Fourth Circuit Analyzes EPA Regulatory Authority under Clean Water Act

August 25, 2023 | Kitt Tovar Jensen

A commercial fishing business harvested shrimp by dragging nets along the ocean floor. The nets would trap other marine animals in addition to the shrimp. The fishermen would throw this “bycatch” back into the ocean. A conservation group brought a citizen-suit under the Clean Water Act (CWA) claiming that the company violated the CWA by 1) disturbing the sediment when it dragged nets along the ocean floor and 2) throwing the bycatch back into state waters bordering the Atlantic Ocean. The district court granted the fishing company’s motion to dismiss. On appeal to the Fourth Circuit Court of Appeals, the court affirmed.

Definition of Pollutant under the Clean Water Act

The CWA prohibits the discharge of a pollutant into navigable waters without a permit. 33 U.S.C. §§ 1311. A pollutant includes, among other things, “biological materials,” “dredged spoil,” “rock,” and “sand.” 33 U.S.C. § 1362(6). Discharging a pollutant means “any addition of any pollutant to navigable waters….” 33 U.S.C. § 1362(12). The plaintiff argued that returning the bycatch was a discharge of a pollutant and, therefore, the fishing company violated the CWA because it had not obtained a permit.

Interpreting EPA Authority of Bycatch under the Major Questions Doctrine

The Fourth Circuit first determined whether the fishing company violated the CWA by returning bycatch to the lagoon without a permit. The court noted that, at first glance, bycatch would appear to fall within the ordinary meaning of biological materials. However, under the recently formalized major questions doctrine, courts must determine whether Congress clearly gave an agency authorization to undertake an action that will have significant political and economic consequences. See West Virginia v. EPA, 142 S. Ct. 2587 (2022); Biden v. Nebraska, 143 S. Ct. 2355 (2023). Here, the major questions doctrine applied because of the fishing industry’s large economic impact.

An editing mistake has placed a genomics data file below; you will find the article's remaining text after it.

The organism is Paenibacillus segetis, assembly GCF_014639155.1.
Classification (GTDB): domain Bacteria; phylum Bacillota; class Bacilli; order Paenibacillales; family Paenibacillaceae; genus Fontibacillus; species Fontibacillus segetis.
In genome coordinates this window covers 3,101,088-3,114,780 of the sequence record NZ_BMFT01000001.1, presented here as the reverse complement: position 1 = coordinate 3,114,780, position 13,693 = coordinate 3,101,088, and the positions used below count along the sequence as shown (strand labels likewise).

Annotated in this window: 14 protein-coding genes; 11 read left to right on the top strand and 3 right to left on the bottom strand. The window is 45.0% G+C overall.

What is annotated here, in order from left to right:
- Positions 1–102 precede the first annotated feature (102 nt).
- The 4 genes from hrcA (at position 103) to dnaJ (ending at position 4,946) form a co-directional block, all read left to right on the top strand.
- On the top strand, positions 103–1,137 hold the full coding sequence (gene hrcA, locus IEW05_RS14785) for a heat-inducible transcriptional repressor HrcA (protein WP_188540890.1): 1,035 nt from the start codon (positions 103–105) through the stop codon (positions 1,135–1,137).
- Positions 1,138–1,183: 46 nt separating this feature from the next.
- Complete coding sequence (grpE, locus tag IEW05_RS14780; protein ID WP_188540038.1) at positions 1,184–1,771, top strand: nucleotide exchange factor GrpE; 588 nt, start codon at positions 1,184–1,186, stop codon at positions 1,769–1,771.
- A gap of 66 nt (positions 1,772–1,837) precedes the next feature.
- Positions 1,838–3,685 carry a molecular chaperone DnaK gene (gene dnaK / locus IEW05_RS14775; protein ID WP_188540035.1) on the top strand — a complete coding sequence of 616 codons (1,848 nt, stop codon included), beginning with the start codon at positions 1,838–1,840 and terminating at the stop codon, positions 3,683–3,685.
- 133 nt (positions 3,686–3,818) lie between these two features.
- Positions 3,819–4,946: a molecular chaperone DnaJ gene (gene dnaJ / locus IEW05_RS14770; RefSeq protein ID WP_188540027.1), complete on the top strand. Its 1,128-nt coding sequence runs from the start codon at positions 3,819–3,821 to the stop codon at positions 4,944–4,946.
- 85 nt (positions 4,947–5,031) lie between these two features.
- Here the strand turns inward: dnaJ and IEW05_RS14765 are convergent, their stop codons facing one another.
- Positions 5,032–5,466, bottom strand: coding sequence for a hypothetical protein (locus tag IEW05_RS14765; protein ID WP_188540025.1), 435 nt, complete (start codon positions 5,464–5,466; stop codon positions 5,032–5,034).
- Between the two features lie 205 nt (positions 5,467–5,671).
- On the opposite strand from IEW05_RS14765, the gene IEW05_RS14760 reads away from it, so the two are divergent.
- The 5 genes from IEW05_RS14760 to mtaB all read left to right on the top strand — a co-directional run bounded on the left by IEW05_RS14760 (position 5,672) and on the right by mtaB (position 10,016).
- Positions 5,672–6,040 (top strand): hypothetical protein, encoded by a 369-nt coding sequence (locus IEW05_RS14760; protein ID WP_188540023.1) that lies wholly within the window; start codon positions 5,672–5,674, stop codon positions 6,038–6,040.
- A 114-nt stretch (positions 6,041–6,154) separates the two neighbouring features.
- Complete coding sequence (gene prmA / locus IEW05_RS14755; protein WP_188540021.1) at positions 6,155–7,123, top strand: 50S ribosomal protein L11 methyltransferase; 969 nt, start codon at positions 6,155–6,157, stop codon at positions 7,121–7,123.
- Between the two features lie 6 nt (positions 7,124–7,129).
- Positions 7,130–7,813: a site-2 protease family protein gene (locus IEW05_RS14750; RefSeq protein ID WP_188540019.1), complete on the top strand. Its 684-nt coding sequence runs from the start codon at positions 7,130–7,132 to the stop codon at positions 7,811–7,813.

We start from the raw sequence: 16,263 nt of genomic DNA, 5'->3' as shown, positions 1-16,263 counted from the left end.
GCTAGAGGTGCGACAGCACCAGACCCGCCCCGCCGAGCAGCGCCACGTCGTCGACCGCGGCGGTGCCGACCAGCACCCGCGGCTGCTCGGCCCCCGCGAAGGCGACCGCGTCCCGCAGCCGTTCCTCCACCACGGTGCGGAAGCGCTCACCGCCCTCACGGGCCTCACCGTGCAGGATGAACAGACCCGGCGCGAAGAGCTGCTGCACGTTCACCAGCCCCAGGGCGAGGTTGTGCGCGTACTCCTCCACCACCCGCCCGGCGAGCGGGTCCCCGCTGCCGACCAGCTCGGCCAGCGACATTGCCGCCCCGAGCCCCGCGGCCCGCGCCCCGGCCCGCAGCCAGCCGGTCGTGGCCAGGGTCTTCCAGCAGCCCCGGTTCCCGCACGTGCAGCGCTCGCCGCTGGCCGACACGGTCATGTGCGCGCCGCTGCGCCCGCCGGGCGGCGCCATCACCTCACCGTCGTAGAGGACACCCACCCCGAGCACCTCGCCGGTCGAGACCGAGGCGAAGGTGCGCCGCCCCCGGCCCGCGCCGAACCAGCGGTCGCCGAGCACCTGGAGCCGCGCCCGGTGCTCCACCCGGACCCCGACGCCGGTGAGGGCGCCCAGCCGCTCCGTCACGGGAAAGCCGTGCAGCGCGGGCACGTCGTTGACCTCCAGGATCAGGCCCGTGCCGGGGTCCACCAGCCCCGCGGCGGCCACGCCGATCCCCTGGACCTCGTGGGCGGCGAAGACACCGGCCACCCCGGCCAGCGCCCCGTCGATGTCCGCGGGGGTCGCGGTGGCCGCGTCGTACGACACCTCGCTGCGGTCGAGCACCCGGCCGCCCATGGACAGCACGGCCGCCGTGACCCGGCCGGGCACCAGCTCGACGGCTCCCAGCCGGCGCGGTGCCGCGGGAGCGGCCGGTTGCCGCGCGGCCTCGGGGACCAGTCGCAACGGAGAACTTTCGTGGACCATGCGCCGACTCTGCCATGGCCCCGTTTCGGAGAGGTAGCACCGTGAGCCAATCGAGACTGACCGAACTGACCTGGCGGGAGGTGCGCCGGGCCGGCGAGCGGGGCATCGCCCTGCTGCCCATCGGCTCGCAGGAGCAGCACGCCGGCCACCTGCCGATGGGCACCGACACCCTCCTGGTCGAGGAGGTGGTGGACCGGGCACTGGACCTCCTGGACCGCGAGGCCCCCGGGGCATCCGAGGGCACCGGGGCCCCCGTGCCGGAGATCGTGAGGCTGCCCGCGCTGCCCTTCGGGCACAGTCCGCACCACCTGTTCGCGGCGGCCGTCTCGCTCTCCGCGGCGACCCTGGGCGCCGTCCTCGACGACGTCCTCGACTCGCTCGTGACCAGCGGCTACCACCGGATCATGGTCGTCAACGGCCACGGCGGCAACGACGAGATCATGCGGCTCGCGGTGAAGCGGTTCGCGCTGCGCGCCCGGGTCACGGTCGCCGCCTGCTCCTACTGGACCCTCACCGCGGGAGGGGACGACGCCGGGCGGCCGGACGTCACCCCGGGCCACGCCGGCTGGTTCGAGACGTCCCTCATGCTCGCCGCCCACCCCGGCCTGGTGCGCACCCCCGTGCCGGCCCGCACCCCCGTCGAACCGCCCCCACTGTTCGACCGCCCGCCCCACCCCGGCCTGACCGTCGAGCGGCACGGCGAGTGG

The existence of a distinct regulatory scheme to address the issue may indicate that Congress did not provide clear authority for the agency to undertake the proposed action. In this matter, such regulations already existed. States have jurisdiction over the management of fisheries and bycatch in state waters and the National Marine Fisheries Service has jurisdiction over federal waters. 16 U.S.C. §§ 1851(a)(9), 33 U.S.C. § 1251(b). Unlike other cases involving a major question, the EPA does not wish to invoke its power to regulate bycatch. Instead, the plaintiff is seeking to compel EPA action through the citizen-suit.

Because the major question doctrine applied, the plaintiff had to show clear congressional authorization for the EPA to regulate bycatch under § 1311. Vague or broad definitions in the CWA do not provide an agency with the comprehensive authority to regulate that term. Solid Waste Agency of Northern Cook County v. U.S. Army Corps of Engineers, 531 U.S. 159, 172-73 (2001). The plaintiff failed to meet this burden as it only offered the CWA definition of “biological materials” and “discharge” in support of its argument. Thus, the Fourth Circuit held that § 1311 did not give the EPA the clear congressional authority to regulate the return of bycatch to state waters. 

Sediment as an “Addition of a Pollutant”

The court next considered whether the disturbed sediment from the nets amounted to discharge of a pollutant without a permit. The plaintiff argued that the disturbed sediment qualified as either 1) dredged spoil or 2) rocks and sand. The court rejected both arguments.

First, the court determined that the disturbed sediment was not dredged spoil because it was not dredged. The verb dredge means “[t]o clear out with a dredge; remove sand, silt, mud, etc., from the bottom of.” See Dredge, American College Dictionary (1970). Accordingly, dredged spoil is not temporarily disturbed sediment, but the result of an excavation or land-altering activity.

The court also rejected the plaintiff’s second argument. Although the sediment did consist of rocks and sand, this was not a discharge. The sediment was already in the water. Moving it around is not an “addition.” Therefore, the Fourth Circuit affirmed the motion to dismiss in favor of the fishing company.

North Carolina Coastal Fisheries Reform Group v. Capt. Gaston, LLC, 2023 WL 5009246 (4th Cir. 2023).